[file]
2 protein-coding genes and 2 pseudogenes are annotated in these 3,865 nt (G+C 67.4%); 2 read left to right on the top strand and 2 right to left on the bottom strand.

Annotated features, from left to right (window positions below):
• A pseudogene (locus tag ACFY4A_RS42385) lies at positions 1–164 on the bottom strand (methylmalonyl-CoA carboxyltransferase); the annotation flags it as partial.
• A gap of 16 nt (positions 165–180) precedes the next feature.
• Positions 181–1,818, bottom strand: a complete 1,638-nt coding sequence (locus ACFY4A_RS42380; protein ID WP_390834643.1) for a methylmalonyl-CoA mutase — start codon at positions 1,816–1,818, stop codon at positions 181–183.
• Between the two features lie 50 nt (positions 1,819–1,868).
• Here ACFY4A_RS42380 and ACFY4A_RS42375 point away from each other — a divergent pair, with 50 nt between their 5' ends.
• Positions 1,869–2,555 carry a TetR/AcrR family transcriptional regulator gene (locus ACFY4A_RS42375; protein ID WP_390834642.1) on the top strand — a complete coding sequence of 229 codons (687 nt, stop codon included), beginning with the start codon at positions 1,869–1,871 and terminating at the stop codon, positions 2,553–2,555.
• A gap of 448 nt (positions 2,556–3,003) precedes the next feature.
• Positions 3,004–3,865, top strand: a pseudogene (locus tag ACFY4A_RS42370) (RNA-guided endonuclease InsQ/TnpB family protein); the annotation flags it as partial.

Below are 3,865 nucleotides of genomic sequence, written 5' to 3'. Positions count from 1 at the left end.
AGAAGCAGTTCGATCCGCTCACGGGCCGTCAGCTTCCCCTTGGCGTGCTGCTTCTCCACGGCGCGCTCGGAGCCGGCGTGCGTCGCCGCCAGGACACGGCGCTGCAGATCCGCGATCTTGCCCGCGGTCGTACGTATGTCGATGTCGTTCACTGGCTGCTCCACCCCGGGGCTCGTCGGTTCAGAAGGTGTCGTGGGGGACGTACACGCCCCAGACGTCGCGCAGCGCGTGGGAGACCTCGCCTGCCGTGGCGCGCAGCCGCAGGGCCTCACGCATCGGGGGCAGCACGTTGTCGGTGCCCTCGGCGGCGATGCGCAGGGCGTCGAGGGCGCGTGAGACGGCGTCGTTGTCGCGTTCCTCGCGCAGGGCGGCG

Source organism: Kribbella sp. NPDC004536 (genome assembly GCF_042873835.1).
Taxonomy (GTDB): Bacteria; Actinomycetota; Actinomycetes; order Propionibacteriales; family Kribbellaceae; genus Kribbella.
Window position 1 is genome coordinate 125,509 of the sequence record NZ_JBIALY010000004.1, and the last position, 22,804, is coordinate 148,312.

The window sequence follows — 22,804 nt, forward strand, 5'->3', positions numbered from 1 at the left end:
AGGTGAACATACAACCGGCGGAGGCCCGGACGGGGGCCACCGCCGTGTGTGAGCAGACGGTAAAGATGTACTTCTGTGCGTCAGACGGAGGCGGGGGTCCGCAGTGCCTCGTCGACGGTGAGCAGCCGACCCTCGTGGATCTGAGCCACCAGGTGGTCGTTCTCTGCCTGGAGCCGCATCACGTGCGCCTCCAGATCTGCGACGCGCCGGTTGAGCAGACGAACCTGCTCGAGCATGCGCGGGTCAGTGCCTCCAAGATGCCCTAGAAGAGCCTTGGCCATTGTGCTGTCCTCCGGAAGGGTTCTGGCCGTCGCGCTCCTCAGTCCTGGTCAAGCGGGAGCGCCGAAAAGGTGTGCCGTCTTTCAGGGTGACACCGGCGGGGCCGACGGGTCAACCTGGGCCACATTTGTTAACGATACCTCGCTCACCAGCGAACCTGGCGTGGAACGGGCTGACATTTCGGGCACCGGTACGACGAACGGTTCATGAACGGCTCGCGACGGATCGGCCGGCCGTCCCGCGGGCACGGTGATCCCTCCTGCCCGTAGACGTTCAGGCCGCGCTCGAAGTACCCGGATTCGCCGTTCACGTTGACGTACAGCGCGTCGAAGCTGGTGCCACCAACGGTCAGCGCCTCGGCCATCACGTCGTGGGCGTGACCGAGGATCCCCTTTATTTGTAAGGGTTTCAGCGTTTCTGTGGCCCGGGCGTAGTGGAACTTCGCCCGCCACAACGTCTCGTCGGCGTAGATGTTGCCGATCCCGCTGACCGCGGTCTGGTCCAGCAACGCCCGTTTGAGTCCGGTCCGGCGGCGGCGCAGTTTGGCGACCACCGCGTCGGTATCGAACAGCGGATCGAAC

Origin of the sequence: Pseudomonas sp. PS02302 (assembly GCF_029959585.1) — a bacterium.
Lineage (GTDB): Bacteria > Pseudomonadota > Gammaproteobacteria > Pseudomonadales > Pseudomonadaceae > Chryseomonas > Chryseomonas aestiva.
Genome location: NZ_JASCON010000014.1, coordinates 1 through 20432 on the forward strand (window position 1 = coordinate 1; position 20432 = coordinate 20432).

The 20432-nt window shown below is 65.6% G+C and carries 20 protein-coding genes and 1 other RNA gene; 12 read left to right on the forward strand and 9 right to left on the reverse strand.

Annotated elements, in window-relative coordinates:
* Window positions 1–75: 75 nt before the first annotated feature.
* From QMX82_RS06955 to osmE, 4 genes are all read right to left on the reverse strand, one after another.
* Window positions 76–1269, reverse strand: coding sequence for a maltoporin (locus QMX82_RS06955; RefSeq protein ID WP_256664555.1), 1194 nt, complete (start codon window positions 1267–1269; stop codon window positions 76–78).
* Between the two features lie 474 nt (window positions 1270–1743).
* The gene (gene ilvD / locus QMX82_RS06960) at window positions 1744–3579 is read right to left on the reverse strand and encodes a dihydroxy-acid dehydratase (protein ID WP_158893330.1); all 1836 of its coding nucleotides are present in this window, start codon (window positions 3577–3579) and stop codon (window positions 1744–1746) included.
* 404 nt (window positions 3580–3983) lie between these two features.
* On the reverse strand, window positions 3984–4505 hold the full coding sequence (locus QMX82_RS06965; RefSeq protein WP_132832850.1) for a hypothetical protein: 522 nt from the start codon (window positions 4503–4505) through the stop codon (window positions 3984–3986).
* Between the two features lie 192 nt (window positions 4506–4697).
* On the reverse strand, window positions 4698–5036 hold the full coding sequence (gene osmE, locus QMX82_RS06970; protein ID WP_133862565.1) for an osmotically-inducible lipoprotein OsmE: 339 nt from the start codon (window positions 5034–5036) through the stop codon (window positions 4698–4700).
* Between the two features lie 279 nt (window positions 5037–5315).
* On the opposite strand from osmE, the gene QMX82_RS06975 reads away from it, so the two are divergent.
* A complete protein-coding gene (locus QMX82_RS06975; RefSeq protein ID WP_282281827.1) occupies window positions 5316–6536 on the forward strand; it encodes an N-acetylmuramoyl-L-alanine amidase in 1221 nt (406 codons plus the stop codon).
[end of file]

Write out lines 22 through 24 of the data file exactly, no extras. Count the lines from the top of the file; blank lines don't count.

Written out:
Annotated elements, in window-relative coordinates:
* Window positions 1–75: 75 nt before the first annotated feature.
* From QMX82_RS06955 to osmE, 4 genes are all read right to left on the reverse strand, one after another.